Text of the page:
As British Columbians marvel at B.C.'s surprise election results, it is worth noting that just over one year ago, Manitoba's provincial election brought in a different kind of change and a few critical lessons about progressive budgets.
Public anger against the governing NDP's mismanagement had reached its peak, and the result was a dramatic swing to a Conservative majority government. The NDP's overspending had increased Manitoba's annual deficit to more than $1 billion, resulting in multiple credit downgrades that even put Manitoba Hydro -- a leader in the North American energy sector -- in severe fiscal crisis.
The Manitoba NDP's response to the crisis of a credit downgrade? As then-Finance Minister Greg Dewar noted:
"We take the ratings by Moody's and other agencies seriously, but we need to stay focused on creating jobs by growing Manitoba's economy and not make short-sighted cuts."
Manitoba's extreme government swing from "spend-happy" to "cut-happy" put many middle-class families in jeopardy.
Yes, despite credit downgrades -- the great alarm bell for money mismanagement -- Manitoba's NDP still couldn't commit to spending cuts. Instead, they kept pushing back projections of a balanced budget and were never able to meet their targets.
After the NDP were ousted from Manitoba, the Conservatives' attempts to fix the financial crisis led them to announce austerity measures and cuts to civil service, a cut of 900 jobs at Manitoba Hydro and explorations of privatizing air ambulance services. My husband, a former section head at the utility giant, had just transferred to B.C. for work. As news of the Manitoba Hydro cuts broke, his inbox was instantly inundated by panicked co-workers who were facing job losses. We suddenly felt very relieved that despite facing astronomical affordability issues in B.C., we didn't have to worry about his job. Manitoba's extreme government swing from "spend-happy" to "cut-happy" put many middle-class families in jeopardy.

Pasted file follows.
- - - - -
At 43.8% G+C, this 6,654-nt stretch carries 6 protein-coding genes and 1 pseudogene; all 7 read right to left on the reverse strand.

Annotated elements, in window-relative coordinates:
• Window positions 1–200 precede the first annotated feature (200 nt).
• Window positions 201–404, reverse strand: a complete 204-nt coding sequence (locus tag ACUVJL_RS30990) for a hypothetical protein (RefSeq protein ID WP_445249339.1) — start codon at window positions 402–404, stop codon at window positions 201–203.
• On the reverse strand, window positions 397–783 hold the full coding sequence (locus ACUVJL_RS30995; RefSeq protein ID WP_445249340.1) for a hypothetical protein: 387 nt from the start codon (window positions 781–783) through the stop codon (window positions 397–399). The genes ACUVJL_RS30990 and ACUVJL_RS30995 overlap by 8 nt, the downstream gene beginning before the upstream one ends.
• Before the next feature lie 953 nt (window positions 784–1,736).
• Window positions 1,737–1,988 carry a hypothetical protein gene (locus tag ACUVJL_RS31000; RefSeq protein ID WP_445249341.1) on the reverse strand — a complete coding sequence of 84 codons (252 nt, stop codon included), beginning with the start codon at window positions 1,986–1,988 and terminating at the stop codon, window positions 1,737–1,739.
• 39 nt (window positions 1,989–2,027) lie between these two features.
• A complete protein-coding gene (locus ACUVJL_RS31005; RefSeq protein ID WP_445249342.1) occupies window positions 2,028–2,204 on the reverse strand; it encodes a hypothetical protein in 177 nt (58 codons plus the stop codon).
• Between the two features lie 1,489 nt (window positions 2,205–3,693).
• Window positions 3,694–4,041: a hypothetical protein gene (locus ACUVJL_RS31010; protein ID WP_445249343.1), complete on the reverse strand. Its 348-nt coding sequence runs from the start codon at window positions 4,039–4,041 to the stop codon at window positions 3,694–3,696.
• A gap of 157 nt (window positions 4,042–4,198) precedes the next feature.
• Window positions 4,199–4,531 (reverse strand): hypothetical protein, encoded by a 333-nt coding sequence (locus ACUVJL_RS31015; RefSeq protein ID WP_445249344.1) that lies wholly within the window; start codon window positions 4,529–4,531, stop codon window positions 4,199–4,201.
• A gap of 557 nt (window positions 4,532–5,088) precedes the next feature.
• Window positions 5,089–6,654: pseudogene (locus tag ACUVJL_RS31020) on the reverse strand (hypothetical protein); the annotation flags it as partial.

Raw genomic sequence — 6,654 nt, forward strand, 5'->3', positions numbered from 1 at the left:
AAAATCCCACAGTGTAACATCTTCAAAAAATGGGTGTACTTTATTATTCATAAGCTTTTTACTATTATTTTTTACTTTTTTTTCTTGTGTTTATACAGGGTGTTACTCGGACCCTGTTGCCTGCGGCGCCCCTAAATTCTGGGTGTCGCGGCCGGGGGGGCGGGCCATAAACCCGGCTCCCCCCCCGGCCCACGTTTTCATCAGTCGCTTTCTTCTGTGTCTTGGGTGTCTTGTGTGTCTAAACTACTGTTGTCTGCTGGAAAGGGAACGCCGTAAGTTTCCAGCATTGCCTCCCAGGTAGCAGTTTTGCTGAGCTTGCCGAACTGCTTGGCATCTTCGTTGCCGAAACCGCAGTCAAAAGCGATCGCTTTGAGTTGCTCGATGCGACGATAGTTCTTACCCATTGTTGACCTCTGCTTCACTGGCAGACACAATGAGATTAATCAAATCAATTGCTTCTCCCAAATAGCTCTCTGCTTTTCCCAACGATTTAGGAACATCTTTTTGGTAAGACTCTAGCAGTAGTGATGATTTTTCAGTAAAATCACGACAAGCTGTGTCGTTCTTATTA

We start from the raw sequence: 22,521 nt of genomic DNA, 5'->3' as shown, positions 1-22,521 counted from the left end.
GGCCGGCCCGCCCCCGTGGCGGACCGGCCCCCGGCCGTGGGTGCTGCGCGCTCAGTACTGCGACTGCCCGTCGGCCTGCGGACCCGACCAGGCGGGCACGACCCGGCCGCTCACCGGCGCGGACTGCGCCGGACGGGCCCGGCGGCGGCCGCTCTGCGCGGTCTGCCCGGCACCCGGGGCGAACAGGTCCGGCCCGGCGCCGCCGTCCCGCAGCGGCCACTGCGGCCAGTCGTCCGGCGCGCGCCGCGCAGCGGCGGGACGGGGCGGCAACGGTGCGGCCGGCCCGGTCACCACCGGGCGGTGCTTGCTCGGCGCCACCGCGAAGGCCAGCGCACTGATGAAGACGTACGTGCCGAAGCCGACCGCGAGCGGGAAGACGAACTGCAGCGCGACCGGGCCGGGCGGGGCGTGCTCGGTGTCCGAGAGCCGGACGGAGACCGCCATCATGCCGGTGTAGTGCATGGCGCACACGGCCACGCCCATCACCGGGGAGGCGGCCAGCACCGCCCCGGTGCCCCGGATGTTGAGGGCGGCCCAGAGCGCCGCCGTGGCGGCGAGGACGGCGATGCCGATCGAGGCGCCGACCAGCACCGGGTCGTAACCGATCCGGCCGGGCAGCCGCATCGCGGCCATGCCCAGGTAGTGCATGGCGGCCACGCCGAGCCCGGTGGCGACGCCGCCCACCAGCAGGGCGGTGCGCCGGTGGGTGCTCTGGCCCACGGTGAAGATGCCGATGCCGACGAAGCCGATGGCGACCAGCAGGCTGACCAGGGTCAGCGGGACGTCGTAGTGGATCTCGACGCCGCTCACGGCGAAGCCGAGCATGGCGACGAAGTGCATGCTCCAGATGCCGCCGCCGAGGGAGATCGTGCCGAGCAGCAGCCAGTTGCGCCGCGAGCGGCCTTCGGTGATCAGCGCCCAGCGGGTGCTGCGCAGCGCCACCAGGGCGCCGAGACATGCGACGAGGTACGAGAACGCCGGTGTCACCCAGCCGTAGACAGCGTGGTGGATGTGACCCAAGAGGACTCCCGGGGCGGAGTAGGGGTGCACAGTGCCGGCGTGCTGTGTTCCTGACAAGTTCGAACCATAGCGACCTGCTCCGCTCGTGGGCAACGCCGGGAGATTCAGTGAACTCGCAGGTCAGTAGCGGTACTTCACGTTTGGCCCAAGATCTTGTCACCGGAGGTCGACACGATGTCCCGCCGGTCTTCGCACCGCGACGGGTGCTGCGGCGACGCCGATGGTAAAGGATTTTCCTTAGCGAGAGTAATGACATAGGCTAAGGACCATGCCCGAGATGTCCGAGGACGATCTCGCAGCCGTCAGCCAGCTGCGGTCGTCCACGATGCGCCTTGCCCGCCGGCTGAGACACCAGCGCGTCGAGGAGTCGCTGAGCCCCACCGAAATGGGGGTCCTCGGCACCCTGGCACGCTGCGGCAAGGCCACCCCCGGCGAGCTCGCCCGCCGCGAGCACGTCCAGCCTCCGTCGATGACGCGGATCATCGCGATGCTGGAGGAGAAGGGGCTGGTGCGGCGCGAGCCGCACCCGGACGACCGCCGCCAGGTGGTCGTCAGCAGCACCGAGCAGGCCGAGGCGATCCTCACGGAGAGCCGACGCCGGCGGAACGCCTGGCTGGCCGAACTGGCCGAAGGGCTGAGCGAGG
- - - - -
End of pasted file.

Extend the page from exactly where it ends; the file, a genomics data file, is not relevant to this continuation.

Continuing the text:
NDP Leader John Horgan greets supporters before giving a speech in Vancouver, B.C., in the early morning hours of May 10, 2017. (Photo: Darryl Dyck/The Canadian Press)
One year after Manitoba's dramatic election, John Horgan marched the B.C. NDP into the B.C. provincial election with a promise of change. Although his party offered a socially progressive vision, it also raised alarm with the enormity of the party's spending announcements. Despite their pledge to balance budgets -- while failing to release a full cost analysis of their proposals -- critics claimed that their spending could exceed $4 billion each year, potentially resulting in severe credit downgrades for B.C.
Yes, the NDP offered a social agenda, but could they avoid a spending spree that would create a credit crisis?
The B.C. Greens have officially become this province's kingmakers.